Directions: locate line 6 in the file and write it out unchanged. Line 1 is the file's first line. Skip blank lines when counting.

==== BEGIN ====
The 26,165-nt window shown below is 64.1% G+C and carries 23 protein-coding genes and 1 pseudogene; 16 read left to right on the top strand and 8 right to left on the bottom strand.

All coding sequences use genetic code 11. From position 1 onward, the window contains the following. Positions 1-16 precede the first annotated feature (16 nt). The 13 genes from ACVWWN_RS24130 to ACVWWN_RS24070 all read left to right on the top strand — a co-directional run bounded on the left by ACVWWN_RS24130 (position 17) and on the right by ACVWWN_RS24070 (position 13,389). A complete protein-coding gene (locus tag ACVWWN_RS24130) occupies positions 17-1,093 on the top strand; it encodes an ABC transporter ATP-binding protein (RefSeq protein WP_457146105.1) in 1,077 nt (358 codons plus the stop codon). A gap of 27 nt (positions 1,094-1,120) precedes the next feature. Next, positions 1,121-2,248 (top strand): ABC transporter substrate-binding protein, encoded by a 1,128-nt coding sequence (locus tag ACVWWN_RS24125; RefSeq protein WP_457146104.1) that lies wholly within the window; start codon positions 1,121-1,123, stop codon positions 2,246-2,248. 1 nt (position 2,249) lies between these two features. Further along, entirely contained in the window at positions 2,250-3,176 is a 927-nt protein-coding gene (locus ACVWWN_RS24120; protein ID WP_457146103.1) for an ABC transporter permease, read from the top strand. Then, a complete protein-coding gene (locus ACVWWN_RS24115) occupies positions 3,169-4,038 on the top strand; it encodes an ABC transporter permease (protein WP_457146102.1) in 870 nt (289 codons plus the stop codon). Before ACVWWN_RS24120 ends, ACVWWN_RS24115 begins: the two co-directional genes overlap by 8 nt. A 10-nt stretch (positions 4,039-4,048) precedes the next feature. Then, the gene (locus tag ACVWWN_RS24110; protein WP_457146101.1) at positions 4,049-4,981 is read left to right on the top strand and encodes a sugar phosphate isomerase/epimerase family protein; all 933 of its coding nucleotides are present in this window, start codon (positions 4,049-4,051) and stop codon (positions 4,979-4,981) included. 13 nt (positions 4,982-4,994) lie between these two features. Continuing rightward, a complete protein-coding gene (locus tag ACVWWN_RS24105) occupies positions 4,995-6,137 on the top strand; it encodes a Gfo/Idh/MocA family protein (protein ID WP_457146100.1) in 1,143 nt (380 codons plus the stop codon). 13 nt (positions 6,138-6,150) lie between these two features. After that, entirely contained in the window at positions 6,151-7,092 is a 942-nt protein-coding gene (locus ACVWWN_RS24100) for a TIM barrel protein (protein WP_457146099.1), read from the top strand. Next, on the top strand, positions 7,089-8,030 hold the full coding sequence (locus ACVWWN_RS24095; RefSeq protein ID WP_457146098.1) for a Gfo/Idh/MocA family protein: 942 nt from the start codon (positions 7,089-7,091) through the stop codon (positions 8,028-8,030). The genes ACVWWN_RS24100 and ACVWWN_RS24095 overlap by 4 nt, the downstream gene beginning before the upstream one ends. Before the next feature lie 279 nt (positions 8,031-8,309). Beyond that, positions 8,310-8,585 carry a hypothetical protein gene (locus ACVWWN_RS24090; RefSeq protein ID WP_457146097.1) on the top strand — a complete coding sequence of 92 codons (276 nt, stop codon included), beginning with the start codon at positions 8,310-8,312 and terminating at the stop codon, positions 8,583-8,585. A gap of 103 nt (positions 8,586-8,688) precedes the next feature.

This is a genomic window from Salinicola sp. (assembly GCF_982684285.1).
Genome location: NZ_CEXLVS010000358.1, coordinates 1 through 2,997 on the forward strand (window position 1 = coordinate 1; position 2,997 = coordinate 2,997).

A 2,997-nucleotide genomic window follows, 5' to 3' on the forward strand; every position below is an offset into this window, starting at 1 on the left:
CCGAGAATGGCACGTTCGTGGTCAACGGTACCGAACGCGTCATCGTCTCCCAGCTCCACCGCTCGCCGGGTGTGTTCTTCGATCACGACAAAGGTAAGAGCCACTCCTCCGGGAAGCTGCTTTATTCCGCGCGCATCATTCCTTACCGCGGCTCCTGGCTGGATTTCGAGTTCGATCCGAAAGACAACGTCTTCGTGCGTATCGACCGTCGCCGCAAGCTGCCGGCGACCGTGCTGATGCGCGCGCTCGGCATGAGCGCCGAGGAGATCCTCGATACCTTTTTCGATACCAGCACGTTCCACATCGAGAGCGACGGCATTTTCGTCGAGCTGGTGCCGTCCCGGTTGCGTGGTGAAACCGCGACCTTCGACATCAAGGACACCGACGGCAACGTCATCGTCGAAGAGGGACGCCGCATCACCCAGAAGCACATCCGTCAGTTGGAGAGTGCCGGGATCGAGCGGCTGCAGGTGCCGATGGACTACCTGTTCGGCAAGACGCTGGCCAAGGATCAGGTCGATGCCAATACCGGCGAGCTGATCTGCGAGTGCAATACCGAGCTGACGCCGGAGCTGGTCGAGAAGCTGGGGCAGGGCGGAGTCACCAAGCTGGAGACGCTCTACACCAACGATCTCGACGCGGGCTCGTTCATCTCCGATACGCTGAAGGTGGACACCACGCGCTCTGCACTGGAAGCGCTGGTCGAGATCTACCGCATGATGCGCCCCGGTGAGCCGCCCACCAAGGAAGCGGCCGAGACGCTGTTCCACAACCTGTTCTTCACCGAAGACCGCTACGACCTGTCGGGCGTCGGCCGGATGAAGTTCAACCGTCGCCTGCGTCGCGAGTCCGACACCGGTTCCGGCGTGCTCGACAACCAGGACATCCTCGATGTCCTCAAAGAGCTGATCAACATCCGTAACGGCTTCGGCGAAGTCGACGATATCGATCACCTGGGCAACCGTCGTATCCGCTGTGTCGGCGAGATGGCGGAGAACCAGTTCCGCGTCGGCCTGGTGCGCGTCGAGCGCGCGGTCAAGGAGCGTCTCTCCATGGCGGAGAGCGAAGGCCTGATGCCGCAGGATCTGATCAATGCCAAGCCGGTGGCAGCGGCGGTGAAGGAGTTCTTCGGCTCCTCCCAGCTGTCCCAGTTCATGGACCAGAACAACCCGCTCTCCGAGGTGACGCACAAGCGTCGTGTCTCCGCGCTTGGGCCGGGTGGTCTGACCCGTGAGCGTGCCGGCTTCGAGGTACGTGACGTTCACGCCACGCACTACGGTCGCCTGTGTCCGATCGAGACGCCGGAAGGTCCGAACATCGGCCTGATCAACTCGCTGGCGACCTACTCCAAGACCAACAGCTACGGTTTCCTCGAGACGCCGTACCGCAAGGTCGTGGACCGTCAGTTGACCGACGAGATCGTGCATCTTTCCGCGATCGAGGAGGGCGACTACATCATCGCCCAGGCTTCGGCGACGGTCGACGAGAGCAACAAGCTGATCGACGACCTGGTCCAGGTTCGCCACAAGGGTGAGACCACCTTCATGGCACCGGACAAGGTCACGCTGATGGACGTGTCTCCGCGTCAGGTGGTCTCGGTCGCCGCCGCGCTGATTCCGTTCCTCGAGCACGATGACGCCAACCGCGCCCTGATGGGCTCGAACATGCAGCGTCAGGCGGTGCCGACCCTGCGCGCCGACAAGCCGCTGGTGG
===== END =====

CCGAGAATGGCACGTTCGTGGTCAACGGTACCGAACGCGTCATCGTCTCCCAGCTCCACCGCTCGCCGGGTGTGTTCTTCGATCACGACAAAGGTAAGAGCCACTCCTCCGGGAAGCTGCTTTATTCCGCGCGCATCATTCCTTACCGCGGCTCCTGGCTGGATTTCGAGTTCGATCCGAAAGACAACGTCTTCGTGCGTATCGACCGTCGCCGCAAGCTGCCGGCGACCGTGCTGATGCGCGCGCTCGGCATGAGCGCCGAGGAGATCCTCGATACCTTTTTCGATACCAGCACGTTCCACATCGAGAGCGACGGCATTTTCGTCGAGCTGGTGCCGTCCCGGTTGCGTGGTGAAACCGCGACCTTCGACATCAAGGACACCGACGGCAACGTCATCGTCGAAGAGGGACGCCGCATCACCCAGAAGCACATCCGTCAGTTGGAGAGTGCCGGGATCGAGCGGCTGCAGGTGCCGATGGACTACCTGTTCGGCAAGACGCTGGCCAAGGATCAGGTCGATGCCAATACCGGCGAGCTGATCTGCGAGTGCAATACCGAGCTGACGCCGGAGCTGGTCGAGAAGCTGGGGCAGGGCGGAGTCACCAAGCTGGAGACGCTCTACACCAACGATCTCGACGCGGGCTCGTTCATCTCCGATACGCTGAAGGTGGACACCACGCGCTCTGCACTGGAAGCGCTGGTCGAGATCTACCGCATGATGCGCCCCGGTGAGCCGCCCACCAAGGAAGCGGCCGAGACGCTGTTCCACAACCTGTTCTTCACCGAAGACCGCTACGACCTGTCGGGCGTCGGCCGGATGAAGTTCAACCGTCGCCTGCGTCGCGAGTCCGACACCGGTTCCGGCGTGCTCGACAACCAGGACATCCTCGATGTCCTCAAAGAGCTGATCAACATCCGTAACGGCTTCGGCGAAGTCGACGATATCGATCACCTGGGCAACCGTCGTATCCGCTGTGTCGGCGAGATGGCGGAGAACCAGTTCCGCGTCGGCCTGGTGCGCGTCGAGCGCGCGGTCAAGGAGCGTCTCTCCATGGCGGAGAGCGAAGGCCTGATGCCGCAGGATCTGATCAATGCCAAGCCGGTGGCAGCGGCGGTGAAGGAGTTCTTCGGCTCCTCCCAGCTGTCCCAGTTCATGGACCAGAACAACCCGCTCTCCGAGGTGACGCACAAGCGTCGTGTCTCCGCGCTTGGGCCGGGTGGTCTGACCCGTGAGCGTGCCGGCTTCGAGGTACGTGACGTTCACGCCACGCACTACGGTCGCCTGTGTCCGATCGAGACGCCGGAAGGTCCGAACATCGGCCTGATCAACTCGCTGGCGACCTACTCCAAGACCAACAGCTACGGTTTCCTCGAGACGCCGTACCGCAAGGTCGTGGACCGTCAGTTGACCGACGAGATCGTGCATCTTTCCGCGATCGAGGAGGGCGACTACATCATCGCCCAGGCTTCGGCGACGGTCGACGAGAGCAACAAGCTGATCGACGACCTGGTCCAGGTTCGCCACAAGGGTGAGACCACCTTCATGGCACCGGACAAGGTCACGCTGATGGACGTGTCTCCGCGTCAGGTGGTCTCGGTCGCCGCCGCGCTGATTCCGTTCCTCGAGCACGATGACGCCAACCGCGCCCTGATGGGCTCGAACATGCAGCGTCAGGCGGTGCCGACCCTGCGCGCCGACAAGCCGCTGGTGG